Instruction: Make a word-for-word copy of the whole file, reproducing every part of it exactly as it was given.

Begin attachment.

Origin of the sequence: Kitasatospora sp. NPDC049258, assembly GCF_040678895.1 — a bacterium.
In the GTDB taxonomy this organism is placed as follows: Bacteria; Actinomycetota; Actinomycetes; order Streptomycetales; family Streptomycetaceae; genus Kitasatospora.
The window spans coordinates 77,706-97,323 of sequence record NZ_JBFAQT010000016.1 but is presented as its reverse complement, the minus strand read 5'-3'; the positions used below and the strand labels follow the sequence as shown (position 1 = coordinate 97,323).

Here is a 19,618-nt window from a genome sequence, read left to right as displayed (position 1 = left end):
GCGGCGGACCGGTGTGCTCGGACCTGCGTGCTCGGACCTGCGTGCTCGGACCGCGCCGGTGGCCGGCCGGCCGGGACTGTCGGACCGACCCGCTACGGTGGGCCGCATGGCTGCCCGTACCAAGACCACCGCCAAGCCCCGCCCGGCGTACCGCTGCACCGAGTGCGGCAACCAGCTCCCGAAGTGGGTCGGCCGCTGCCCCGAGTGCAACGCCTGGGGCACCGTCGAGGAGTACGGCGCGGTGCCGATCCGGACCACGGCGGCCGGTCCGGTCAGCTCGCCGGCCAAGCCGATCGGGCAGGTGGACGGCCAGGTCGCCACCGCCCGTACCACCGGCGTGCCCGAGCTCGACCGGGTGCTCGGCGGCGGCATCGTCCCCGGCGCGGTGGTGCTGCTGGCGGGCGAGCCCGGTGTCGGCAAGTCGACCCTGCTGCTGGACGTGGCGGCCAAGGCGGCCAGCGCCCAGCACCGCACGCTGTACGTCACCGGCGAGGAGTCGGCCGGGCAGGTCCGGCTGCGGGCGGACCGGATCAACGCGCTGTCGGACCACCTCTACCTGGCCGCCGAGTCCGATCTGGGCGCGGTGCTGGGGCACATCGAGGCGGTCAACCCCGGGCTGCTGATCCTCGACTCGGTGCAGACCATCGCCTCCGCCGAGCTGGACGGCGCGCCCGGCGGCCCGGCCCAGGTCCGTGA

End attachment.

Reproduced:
Origin of the sequence: Kitasatospora sp. NPDC049258, assembly GCF_040678895.1 — a bacterium.
In the GTDB taxonomy this organism is placed as follows: Bacteria; Actinomycetota; Actinomycetes; order Streptomycetales; family Streptomycetaceae; genus Kitasatospora.
The window spans coordinates 77,706-97,323 of sequence record NZ_JBFAQT010000016.1 but is presented as its reverse complement, the minus strand read 5'-3'; the positions used below and the strand labels follow the sequence as shown (position 1 = coordinate 97,323).

Here is a 19,618-nt window from a genome sequence, read left to right as displayed (position 1 = left end):
GCGGCGGACCGGTGTGCTCGGACCTGCGTGCTCGGACCTGCGTGCTCGGACCGCGCCGGTGGCCGGCCGGCCGGGACTGTCGGACCGACCCGCTACGGTGGGCCGCATGGCTGCCCGTACCAAGACCACCGCCAAGCCCCGCCCGGCGTACCGCTGCACCGAGTGCGGCAACCAGCTCCCGAAGTGGGTCGGCCGCTGCCCCGAGTGCAACGCCTGGGGCACCGTCGAGGAGTACGGCGCGGTGCCGATCCGGACCACGGCGGCCGGTCCGGTCAGCTCGCCGGCCAAGCCGATCGGGCAGGTGGACGGCCAGGTCGCCACCGCCCGTACCACCGGCGTGCCCGAGCTCGACCGGGTGCTCGGCGGCGGCATCGTCCCCGGCGCGGTGGTGCTGCTGGCGGGCGAGCCCGGTGTCGGCAAGTCGACCCTGCTGCTGGACGTGGCGGCCAAGGCGGCCAGCGCCCAGCACCGCACGCTGTACGTCACCGGCGAGGAGTCGGCCGGGCAGGTCCGGCTGCGGGCGGACCGGATCAACGCGCTGTCGGACCACCTCTACCTGGCCGCCGAGTCCGATCTGGGCGCGGTGCTGGGGCACATCGAGGCGGTCAACCCCGGGCTGCTGATCCTCGACTCGGTGCAGACCATCGCCTCCGCCGAGCTGGACGGCGCGCCCGGCGGCCCGGCCCAGGTCCGTGA